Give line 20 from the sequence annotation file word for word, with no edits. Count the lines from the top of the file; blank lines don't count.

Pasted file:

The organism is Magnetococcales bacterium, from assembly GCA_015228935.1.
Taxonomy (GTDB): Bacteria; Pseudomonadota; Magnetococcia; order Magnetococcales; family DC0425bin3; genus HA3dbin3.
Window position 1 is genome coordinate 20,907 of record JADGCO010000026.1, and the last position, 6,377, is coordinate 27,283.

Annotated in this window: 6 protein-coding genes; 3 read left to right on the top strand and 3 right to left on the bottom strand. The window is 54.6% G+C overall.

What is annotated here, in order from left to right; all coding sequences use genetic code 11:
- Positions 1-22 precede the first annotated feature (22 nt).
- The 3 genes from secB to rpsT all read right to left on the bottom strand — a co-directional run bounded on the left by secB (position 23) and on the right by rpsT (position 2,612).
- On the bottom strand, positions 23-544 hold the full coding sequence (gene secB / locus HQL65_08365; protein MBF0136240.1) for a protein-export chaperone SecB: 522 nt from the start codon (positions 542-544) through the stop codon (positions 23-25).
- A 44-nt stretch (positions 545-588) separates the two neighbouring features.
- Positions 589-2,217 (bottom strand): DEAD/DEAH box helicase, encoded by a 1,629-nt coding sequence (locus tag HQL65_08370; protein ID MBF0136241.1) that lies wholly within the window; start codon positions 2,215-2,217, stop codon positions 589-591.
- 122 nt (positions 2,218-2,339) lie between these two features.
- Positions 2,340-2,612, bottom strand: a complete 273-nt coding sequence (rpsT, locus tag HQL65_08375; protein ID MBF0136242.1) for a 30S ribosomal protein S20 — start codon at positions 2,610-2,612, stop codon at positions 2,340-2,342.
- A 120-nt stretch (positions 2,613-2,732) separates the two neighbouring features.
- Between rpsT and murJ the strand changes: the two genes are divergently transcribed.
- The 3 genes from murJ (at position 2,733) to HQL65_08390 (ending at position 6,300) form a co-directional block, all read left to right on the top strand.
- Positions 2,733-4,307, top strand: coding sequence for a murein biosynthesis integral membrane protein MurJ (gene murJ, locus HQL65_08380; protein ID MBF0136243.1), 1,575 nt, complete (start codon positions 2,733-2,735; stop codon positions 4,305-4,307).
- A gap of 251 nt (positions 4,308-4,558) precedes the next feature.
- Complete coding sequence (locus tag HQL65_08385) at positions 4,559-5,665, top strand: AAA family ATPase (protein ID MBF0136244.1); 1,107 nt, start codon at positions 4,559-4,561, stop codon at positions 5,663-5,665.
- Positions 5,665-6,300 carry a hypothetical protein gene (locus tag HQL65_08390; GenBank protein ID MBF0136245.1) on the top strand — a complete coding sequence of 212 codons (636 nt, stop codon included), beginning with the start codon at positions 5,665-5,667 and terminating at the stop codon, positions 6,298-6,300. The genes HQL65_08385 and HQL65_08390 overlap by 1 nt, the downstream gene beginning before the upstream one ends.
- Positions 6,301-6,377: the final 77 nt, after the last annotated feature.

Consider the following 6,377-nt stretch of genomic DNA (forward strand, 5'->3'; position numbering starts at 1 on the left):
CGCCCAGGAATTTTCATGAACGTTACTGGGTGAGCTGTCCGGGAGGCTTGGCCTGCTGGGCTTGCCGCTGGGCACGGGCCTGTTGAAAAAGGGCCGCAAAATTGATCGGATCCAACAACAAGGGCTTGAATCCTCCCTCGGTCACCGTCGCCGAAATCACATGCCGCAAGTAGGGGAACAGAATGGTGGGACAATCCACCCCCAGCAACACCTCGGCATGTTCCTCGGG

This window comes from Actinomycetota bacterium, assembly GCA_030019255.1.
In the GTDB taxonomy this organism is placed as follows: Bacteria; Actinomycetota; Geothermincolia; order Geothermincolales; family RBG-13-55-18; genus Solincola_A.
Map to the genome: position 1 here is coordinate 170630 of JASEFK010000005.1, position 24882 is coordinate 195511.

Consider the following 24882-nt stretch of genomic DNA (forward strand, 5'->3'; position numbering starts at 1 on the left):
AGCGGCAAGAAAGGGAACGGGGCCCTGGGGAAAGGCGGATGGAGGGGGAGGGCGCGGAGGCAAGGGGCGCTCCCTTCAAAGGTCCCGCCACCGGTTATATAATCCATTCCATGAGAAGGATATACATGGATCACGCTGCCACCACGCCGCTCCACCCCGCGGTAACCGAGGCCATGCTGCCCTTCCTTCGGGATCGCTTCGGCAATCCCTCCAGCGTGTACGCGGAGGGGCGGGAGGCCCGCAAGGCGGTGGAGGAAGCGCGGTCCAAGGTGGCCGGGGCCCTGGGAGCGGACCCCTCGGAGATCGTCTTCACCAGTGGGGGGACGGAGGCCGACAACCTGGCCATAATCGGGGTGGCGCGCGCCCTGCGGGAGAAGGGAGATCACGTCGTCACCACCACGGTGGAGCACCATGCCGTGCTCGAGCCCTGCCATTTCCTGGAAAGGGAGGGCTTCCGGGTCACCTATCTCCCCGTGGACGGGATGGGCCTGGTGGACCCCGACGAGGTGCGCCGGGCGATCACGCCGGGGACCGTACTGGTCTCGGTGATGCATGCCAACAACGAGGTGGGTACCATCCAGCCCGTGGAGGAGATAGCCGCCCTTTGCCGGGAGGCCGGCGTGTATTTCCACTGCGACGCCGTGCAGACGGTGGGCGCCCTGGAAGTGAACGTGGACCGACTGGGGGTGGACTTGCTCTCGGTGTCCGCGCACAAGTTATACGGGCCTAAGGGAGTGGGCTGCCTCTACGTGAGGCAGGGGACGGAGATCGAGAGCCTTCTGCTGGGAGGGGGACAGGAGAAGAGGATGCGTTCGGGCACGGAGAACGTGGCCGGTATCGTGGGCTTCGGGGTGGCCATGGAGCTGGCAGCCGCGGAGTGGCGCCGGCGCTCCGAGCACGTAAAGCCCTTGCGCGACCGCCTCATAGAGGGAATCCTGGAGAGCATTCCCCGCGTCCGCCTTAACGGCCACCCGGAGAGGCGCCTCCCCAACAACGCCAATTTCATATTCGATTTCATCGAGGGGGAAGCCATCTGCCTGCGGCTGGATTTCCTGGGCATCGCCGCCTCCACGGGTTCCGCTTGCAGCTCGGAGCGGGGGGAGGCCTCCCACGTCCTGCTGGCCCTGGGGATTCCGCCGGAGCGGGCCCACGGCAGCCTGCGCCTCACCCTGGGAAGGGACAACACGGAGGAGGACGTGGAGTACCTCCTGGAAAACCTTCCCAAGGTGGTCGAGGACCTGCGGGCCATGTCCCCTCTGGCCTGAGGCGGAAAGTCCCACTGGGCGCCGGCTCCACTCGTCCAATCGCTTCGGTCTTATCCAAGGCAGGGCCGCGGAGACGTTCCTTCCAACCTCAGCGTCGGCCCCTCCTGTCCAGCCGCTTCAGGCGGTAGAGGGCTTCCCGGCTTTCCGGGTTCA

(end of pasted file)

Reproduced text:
- Positions 6,301-6,377: the final 77 nt, after the last annotated feature.